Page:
How often do we encounter the narrative that we must pay our dues to a major accounting firm, consulting company, or bank by spending “just a couple of years” working grueling hours for ungrateful managers before being able to do what we are truly passionate about? We are like the disciples Jesus speaks to in John 4:35 – always focused on the harvest months or years ahead. We make plans to enjoy our lives in the future, only made possible by enduring unhappiness now. We make plans to practice all the virtues once life slows down, but never end up doing anything to actually acquire them. We make plans to prioritize family and personal relationships, so long as we work enough to maintain an upper-middle class lifestyle. By the time we finish planning how and when to live our perfect life, that life is just about over.
Just as Jesus in John 4:35 inspires his disciples to immediately begin their apostolic mission, He inspires us to strive for a life that fulfills, motivates, and sanctifies our whole person – and He wants us to do it now. Not in four months. Not after giving away two miserable years for prestigious exit opportunities. Not after a planned mid-life career change. The harvest is ripe, and He needs us now.
Cardinal Blase Cupich, leader of the Archdiocese of Chicago where I completed my Frassati Internship, says that proper discernment of a life well-lived can only occur when an individual is completely free internally. One cannot hold grudges, prejudices, or ultimatums while attempting to properly discern what will bring true fulfillment. When we think about the future, what restrictions have we been placing on ourselves? Who or what is influencing and controlling the trajectory of our lives?
The Frassati Internship provides an opportunity to be saved from the current that pulls young people along through their education, recruitment, and career development at breakneck speed. Frassati Interns stand at the junction of two paths: one where the summer becomes just another one-time community service project and a resume line for the next corporate interview, and another where the summer becomes a pathway towards a life dedicated to the selfless re-gifting of our unique talents and inspirations.
The 10 years post-Frassati will be the most productive years of our lives, and how we spend them will be indicative of the path we will gave chosen at the Frassati junction. Our bodies will be the strongest, our minds the sharpest, our endurance, energy, and memory will function at their peak capacities. Who will we let dictate the way we spend this time?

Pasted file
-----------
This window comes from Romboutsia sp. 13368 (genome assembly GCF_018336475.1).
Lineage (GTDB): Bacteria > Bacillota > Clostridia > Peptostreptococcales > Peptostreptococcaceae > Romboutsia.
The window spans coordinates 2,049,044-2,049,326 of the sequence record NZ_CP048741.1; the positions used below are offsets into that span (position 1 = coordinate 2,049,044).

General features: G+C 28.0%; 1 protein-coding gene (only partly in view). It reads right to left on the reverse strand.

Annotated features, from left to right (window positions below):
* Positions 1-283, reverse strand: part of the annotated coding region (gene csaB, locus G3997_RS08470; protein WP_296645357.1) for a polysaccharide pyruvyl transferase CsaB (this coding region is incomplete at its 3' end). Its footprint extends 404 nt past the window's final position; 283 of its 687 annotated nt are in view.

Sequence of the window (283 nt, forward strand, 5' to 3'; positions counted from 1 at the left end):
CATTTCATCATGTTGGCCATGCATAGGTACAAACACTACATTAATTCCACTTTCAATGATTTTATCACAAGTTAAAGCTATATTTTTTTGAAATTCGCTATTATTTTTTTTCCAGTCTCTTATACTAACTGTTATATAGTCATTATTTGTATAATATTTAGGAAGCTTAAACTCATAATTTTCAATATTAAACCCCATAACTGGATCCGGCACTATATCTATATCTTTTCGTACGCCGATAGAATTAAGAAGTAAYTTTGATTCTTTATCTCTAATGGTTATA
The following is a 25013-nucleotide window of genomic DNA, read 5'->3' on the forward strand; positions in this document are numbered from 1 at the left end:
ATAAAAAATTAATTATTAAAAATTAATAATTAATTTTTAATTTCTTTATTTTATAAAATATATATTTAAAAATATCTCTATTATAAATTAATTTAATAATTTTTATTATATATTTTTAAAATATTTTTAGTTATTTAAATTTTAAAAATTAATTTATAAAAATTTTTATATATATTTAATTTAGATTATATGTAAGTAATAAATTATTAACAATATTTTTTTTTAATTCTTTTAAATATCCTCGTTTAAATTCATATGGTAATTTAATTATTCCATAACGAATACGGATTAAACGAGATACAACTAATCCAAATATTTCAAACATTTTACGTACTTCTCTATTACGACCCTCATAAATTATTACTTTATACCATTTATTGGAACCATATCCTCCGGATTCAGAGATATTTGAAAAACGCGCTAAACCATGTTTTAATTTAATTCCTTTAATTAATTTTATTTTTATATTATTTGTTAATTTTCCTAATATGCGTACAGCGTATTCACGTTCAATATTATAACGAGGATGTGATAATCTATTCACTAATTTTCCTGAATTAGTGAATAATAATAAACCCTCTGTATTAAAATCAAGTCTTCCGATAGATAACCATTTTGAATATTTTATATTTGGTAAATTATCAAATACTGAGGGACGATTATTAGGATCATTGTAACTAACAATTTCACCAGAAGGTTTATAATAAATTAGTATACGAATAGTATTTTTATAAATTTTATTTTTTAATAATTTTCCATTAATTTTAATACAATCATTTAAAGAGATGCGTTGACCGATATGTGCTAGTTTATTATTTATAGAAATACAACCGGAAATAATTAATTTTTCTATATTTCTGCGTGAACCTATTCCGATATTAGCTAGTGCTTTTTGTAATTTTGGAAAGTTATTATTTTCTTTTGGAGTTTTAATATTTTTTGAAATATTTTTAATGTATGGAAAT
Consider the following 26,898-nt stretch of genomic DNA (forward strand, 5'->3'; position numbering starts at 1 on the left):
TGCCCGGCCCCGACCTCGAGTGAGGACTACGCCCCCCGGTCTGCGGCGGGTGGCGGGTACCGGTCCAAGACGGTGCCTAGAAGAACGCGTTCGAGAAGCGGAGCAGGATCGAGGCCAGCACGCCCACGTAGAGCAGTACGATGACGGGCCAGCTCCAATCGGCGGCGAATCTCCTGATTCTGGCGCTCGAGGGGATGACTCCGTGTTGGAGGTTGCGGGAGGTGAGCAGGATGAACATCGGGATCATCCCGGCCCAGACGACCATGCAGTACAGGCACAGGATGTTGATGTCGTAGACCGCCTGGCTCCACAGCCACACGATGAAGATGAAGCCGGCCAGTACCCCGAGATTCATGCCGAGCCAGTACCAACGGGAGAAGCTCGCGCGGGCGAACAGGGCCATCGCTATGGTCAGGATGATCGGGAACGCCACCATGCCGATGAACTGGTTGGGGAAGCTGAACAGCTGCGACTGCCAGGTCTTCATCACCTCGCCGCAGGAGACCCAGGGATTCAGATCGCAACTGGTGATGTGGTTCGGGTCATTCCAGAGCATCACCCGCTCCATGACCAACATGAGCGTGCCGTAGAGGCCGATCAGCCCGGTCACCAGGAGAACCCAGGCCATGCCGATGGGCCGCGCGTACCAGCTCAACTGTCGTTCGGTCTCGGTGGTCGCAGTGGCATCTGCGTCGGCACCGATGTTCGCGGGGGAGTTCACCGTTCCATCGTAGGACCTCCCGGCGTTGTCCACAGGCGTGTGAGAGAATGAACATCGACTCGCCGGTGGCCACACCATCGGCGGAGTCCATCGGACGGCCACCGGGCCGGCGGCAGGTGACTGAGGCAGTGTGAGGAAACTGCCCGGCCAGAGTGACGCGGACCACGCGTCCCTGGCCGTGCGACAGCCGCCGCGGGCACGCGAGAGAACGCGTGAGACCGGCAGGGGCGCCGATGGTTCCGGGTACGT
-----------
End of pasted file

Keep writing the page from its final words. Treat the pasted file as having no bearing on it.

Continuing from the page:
One school of thought recommends using every second and every ounce of youthful will to create monetary value. This might ensure the comfort of ourselves and our companies; only after this foundation has been firmly established would it be reasonable to explore the uncertainties of raising a family or of pursuing a more fulfilling or virtuous career. But that sounds an awful lot like planning for a harvest that is four months away. Jesus urged His disciples to embrace the discomfort of their calling to evangelize Israel, and we are similarly called to deprioritize comfort in our own lives. What if we each embraced our decade of peak human functionality to venture into the uncertainty of community or family life, to follow the passions of our souls, to love recklessly, to give generously of our time, our strength, and our possessions? For those called to marriage, why delay raising children – the most physically demanding part of that vocation – to a time when the body is decidedly less up to the task? For those feeling called to religious life or teaching, think of how important the example of young, energetic, intelligent priests, brothers, nuns, and teachers has been throughout the formation and discernment processes.
God writes His will into the fabric of creation. He gives the distinct identity of each human person to be shared in communion with others, and the next ten years of our lives should be dedicated to the radical pursuit of selfless giving. This is our true nourishment, just as Jesus describes being nourished by completing the Father’s work in John 4:34.
For some, the traditional business pipeline may be a true vocation. For others, ACE Teaching Fellows offers an opportunity to use youth and energy to provide important formation to youth. The options are unlimited. For each of us, we must reject our preconceived notions about what our career, social, and family lives will look like, and we must find where we can most completely give away our individual gifts. Only then are we able to let God’s plan have priority over our plan.